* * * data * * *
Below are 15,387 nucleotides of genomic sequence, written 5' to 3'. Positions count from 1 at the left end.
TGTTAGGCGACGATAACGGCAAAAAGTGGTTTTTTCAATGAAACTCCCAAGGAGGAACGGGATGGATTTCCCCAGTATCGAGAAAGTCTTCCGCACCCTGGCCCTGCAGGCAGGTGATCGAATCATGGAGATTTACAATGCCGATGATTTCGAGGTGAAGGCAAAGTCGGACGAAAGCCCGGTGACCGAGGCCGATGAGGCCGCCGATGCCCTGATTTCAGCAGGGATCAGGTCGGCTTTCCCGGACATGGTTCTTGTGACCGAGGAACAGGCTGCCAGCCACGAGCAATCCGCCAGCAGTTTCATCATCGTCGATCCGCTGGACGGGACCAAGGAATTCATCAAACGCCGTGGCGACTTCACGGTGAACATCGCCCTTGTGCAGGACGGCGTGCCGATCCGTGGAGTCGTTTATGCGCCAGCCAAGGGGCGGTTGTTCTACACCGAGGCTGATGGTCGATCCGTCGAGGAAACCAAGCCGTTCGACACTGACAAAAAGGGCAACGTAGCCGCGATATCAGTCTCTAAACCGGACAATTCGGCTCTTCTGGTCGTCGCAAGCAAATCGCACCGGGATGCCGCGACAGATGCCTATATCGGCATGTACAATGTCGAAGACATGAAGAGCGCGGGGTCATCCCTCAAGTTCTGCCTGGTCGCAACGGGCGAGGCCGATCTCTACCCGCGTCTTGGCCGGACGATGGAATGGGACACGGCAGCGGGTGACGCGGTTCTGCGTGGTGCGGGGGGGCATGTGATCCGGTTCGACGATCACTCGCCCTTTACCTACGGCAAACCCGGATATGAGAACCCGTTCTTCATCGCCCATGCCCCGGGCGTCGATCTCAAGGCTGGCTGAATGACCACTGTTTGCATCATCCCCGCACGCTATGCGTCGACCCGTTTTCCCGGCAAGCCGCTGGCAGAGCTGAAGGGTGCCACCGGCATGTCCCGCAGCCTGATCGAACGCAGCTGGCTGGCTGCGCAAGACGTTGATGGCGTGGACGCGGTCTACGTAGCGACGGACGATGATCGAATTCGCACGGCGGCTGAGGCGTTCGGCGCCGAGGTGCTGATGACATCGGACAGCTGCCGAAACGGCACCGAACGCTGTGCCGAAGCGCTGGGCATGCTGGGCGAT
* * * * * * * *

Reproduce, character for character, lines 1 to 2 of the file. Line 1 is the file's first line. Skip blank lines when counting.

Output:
Below are 15,387 nucleotides of genomic sequence, written 5' to 3'. Positions count from 1 at the left end.
TGTTAGGCGACGATAACGGCAAAAAGTGGTTTTTTCAATGAAACTCCCAAGGAGGAACGGGATGGATTTCCCCAGTATCGAGAAAGTCTTCCGCACCCTGGCCCTGCAGGCAGGTGATCGAATCATGGAGATTTACAATGCCGATGATTTCGAGGTGAAGGCAAAGTCGGACGAAAGCCCGGTGACCGAGGCCGATGAGGCCGCCGATGCCCTGATTTCAGCAGGGATCAGGTCGGCTTTCCCGGACATGGTTCTTGTGACCGAGGAACAGGCTGCCAGCCACGAGCAATCCGCCAGCAGTTTCATCATCGTCGATCCGCTGGACGGGACCAAGGAATTCATCAAACGCCGTGGCGACTTCACGGTGAACATCGCCCTTGTGCAGGACGGCGTGCCGATCCGTGGAGTCGTTTATGCGCCAGCCAAGGGGCGGTTGTTCTACACCGAGGCTGATGGTCGATCCGTCGAGGAAACCAAGCCGTTCGACACTGACAAAAAGGGCAACGTAGCCGCGATATCAGTCTCTAAACCGGACAATTCGGCTCTTCTGGTCGTCGCAAGCAAATCGCACCGGGATGCCGCGACAGATGCCTATATCGGCATGTACAATGTCGAAGACATGAAGAGCGCGGGGTCATCCCTCAAGTTCTGCCTGGTCGCAACGGGCGAGGCCGATCTCTACCCGCGTCTTGGCCGGACGATGGAATGGGACACGGCAGCGGGTGACGCGGTTCTGCGTGGTGCGGGGGGGCATGTGATCCGGTTCGACGATCACTCGCCCTTTACCTACGGCAAACCCGGATATGAGAACCCGTTCTTCATCGCCCATGCCCCGGGCGTCGATCTCAAGGCTGGCTGAATGACCACTGTTTGCATCATCCCCGCACGCTATGCGTCGACCCGTTTTCCCGGCAAGCCGCTGGCAGAGCTGAAGGGTGCCACCGGCATGTCCCGCAGCCTGATCGAACGCAGCTGGCTGGCTGCGCAAGACGTTGATGGCGTGGACGCGGTCTACGTAGCGACGGACGATGATCGAATTCGCACGGCGGCTGAGGCGTTCGGCGCCGAGGTGCTGATGACATCGGACAGCTGCCGAAACGGCACCGAACGCTGTGCCGAAGCGCTGGGCATGCTGGGCGAT